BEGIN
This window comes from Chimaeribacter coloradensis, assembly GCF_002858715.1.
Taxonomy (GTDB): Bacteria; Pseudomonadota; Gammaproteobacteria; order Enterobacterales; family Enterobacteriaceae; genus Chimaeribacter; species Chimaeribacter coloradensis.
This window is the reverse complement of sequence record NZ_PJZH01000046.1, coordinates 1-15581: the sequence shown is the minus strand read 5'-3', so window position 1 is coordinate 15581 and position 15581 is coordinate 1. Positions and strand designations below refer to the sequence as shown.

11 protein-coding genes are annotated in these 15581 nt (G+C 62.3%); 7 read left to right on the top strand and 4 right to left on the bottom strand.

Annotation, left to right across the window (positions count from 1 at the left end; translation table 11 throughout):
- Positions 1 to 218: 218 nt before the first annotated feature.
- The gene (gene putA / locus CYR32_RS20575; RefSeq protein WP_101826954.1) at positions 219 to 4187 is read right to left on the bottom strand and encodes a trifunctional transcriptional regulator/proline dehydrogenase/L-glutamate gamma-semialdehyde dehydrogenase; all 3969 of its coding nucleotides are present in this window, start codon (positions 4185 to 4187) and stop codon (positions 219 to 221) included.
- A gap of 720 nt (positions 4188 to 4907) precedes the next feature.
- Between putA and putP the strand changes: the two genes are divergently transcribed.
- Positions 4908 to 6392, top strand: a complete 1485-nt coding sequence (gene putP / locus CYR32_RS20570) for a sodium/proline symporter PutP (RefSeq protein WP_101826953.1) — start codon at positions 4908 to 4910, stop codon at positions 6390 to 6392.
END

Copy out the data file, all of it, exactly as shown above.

This window comes from Chimaeribacter coloradensis, assembly GCF_002858715.1.
Taxonomy (GTDB): Bacteria; Pseudomonadota; Gammaproteobacteria; order Enterobacterales; family Enterobacteriaceae; genus Chimaeribacter; species Chimaeribacter coloradensis.
This window is the reverse complement of sequence record NZ_PJZH01000046.1, coordinates 1-15581: the sequence shown is the minus strand read 5'-3', so window position 1 is coordinate 15581 and position 15581 is coordinate 1. Positions and strand designations below refer to the sequence as shown.

11 protein-coding genes are annotated in these 15581 nt (G+C 62.3%); 7 read left to right on the top strand and 4 right to left on the bottom strand.

Annotation, left to right across the window (positions count from 1 at the left end; translation table 11 throughout):
- Positions 1 to 218: 218 nt before the first annotated feature.
- The gene (gene putA / locus CYR32_RS20575; RefSeq protein WP_101826954.1) at positions 219 to 4187 is read right to left on the bottom strand and encodes a trifunctional transcriptional regulator/proline dehydrogenase/L-glutamate gamma-semialdehyde dehydrogenase; all 3969 of its coding nucleotides are present in this window, start codon (positions 4185 to 4187) and stop codon (positions 219 to 221) included.
- A gap of 720 nt (positions 4188 to 4907) precedes the next feature.
- Between putA and putP the strand changes: the two genes are divergently transcribed.
- Positions 4908 to 6392, top strand: a complete 1485-nt coding sequence (gene putP / locus CYR32_RS20570) for a sodium/proline symporter PutP (RefSeq protein WP_101826953.1) — start codon at positions 4908 to 4910, stop codon at positions 6390 to 6392.